Water Bottles in the Garden…Worth Their Weight in Gold

There is nothing more frustrating, for a gardener, than losing garden plants, that represent a lot of time, money, care, and hard work, to pests.  Around our homestead, most of the battle is fought against gophers, squirrels, birds, and ants, and it happens right around the time of harvest, just when the fruits and vegetables are reaching their peak ripeness.

Recently, however, I’ve been losing new growth, in the form of tiny, helpless seedlings to an unidentified pest – one that comes in the darkness of night, and has been eating the seedlings right down to the ground, rendering it impossible for the plant to send forth any new growth —  not good.

I’ve already lost two beds of baby lettuce and several individual pots of broccoli, kale, cabbage, and cauliflower to these predators, and I don’t want to lose any more — every lost plant is a loss of time and money for me.

So, I’ve come up with a really simple, all natural, and inexpensive way of protecting our young plants and keep these devastating pests at bay…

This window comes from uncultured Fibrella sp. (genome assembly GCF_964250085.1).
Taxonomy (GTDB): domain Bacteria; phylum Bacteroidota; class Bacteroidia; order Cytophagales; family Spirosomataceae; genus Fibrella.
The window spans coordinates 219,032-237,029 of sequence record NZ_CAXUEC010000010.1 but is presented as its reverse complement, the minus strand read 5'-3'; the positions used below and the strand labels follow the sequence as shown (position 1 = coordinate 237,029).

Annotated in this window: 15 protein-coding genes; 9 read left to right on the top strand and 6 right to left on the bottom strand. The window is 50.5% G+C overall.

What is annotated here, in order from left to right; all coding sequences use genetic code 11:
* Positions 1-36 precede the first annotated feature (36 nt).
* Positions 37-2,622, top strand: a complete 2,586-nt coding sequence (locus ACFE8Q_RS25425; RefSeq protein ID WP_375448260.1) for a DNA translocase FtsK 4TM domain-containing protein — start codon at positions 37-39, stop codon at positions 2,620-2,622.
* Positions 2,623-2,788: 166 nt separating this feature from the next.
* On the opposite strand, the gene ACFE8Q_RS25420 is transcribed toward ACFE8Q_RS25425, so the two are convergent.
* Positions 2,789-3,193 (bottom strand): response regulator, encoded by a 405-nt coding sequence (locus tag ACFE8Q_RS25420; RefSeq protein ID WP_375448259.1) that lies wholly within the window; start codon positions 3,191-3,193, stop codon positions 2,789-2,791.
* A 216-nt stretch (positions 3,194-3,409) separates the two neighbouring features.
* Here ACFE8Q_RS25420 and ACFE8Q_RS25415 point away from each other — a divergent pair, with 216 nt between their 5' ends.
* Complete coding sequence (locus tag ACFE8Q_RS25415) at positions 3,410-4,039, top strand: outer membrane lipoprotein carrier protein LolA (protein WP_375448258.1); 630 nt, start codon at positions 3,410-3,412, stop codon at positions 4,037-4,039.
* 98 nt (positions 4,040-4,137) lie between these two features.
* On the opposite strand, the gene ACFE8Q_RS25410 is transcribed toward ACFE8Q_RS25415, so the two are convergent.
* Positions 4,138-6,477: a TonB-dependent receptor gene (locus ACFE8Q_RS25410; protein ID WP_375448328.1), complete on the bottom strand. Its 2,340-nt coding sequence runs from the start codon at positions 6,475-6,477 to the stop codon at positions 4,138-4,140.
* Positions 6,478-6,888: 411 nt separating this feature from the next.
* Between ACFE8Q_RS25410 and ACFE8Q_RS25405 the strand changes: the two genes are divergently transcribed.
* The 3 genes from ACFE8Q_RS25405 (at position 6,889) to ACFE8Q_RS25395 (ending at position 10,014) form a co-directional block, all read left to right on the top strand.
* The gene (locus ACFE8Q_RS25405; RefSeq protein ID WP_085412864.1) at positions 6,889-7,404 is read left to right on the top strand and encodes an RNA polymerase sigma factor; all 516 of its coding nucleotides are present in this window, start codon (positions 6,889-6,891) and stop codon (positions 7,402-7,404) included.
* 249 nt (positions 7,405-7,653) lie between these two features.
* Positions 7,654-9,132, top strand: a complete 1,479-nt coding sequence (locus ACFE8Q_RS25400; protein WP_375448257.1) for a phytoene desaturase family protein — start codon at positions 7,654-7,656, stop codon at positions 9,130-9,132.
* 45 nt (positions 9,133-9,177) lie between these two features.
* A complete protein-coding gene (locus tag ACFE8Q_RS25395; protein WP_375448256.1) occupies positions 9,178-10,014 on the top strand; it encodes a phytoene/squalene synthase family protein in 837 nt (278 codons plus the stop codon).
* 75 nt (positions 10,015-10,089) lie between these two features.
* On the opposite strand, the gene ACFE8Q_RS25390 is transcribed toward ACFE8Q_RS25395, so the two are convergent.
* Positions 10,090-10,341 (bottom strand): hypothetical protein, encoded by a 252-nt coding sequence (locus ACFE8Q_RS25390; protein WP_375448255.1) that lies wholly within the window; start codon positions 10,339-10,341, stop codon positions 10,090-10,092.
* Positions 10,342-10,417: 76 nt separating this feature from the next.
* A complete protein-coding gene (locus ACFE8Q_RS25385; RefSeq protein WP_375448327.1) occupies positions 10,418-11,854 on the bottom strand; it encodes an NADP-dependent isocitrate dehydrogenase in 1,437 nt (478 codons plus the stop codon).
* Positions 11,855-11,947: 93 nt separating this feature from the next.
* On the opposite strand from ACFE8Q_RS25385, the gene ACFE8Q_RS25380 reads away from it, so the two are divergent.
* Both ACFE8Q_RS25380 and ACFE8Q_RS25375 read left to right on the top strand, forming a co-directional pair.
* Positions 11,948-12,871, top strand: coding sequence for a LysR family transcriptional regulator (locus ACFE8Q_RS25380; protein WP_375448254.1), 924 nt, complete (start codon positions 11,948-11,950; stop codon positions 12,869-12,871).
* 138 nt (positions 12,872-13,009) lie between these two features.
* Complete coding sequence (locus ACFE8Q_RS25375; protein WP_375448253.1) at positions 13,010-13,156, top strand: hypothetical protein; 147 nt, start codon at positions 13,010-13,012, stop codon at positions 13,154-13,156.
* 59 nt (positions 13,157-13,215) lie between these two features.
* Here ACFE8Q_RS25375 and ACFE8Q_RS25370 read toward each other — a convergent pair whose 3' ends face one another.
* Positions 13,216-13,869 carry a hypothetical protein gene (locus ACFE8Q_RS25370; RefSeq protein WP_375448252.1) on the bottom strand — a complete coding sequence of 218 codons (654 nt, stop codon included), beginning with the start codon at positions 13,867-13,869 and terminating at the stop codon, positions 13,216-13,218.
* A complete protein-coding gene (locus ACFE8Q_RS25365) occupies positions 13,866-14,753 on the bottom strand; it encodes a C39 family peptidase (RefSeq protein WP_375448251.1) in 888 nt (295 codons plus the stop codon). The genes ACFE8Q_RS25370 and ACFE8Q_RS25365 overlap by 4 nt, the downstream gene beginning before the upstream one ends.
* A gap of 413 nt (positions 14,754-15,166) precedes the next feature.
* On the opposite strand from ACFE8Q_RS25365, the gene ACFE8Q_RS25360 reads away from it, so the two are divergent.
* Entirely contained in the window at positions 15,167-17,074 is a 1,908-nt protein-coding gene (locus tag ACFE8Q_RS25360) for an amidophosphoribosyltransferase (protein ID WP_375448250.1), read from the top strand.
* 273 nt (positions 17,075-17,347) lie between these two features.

By simply taking plastic juice and water bottles, cutting them in half (and cutting a small hole in the bottom piece), and placing them over the plants (pushing them down into the soil to seal off the plant), these “up-cycled cloches” do a great job of protecting our tiny seedlings from whatever was previously feasting on them.

Since covering my seedlings with these plastic cloches, I have not lost one single plant to our mystery predators and, as a bonus, the plants are thriving in the warm, micro-climate that the cloches produce!

So, if you are looking for a simple, inexpensive way to protect your young plants from garden pests, the elements, or to simply hasten their maturity, look no further than your recycling bin where you, most likely, already have everything you need to protect your precious plantings.

Even though you will no longer be able to cash in on their redemption value, I’m sure you’ll find that, using them in the garden this way, they are worth their weight in gold!


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